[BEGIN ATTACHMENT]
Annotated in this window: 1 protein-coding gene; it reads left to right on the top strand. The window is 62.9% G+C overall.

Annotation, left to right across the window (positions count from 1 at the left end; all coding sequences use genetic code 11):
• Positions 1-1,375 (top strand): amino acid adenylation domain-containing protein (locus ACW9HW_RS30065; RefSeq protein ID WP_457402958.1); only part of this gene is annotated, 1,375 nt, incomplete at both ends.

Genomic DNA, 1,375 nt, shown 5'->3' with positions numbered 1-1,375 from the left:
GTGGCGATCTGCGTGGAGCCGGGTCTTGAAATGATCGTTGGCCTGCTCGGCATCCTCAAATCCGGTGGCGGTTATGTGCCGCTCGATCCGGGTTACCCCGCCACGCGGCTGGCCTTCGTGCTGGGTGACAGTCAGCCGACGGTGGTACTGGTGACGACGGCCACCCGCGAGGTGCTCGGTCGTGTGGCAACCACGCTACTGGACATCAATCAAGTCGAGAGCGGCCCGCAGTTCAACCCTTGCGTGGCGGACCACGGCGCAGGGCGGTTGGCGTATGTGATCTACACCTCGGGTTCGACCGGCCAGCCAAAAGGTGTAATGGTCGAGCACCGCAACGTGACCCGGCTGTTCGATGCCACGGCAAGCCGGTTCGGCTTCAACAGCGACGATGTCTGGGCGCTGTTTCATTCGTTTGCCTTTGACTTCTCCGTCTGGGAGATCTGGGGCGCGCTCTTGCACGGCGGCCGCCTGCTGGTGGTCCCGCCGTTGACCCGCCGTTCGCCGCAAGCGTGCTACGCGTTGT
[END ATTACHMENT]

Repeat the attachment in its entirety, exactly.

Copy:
Annotated in this window: 1 protein-coding gene; it reads left to right on the top strand. The window is 62.9% G+C overall.

Annotation, left to right across the window (positions count from 1 at the left end; all coding sequences use genetic code 11):
• Positions 1-1,375 (top strand): amino acid adenylation domain-containing protein (locus ACW9HW_RS30065; RefSeq protein ID WP_457402958.1); only part of this gene is annotated, 1,375 nt, incomplete at both ends.

Genomic DNA, 1,375 nt, shown 5'->3' with positions numbered 1-1,375 from the left:
GTGGCGATCTGCGTGGAGCCGGGTCTTGAAATGATCGTTGGCCTGCTCGGCATCCTCAAATCCGGTGGCGGTTATGTGCCGCTCGATCCGGGTTACCCCGCCACGCGGCTGGCCTTCGTGCTGGGTGACAGTCAGCCGACGGTGGTACTGGTGACGACGGCCACCCGCGAGGTGCTCGGTCGTGTGGCAACCACGCTACTGGACATCAATCAAGTCGAGAGCGGCCCGCAGTTCAACCCTTGCGTGGCGGACCACGGCGCAGGGCGGTTGGCGTATGTGATCTACACCTCGGGTTCGACCGGCCAGCCAAAAGGTGTAATGGTCGAGCACCGCAACGTGACCCGGCTGTTCGATGCCACGGCAAGCCGGTTCGGCTTCAACAGCGACGATGTCTGGGCGCTGTTTCATTCGTTTGCCTTTGACTTCTCCGTCTGGGAGATCTGGGGCGCGCTCTTGCACGGCGGCCGCCTGCTGGTGGTCCCGCCGTTGACCCGCCGTTCGCCGCAAGCGTGCTACGCGTTGT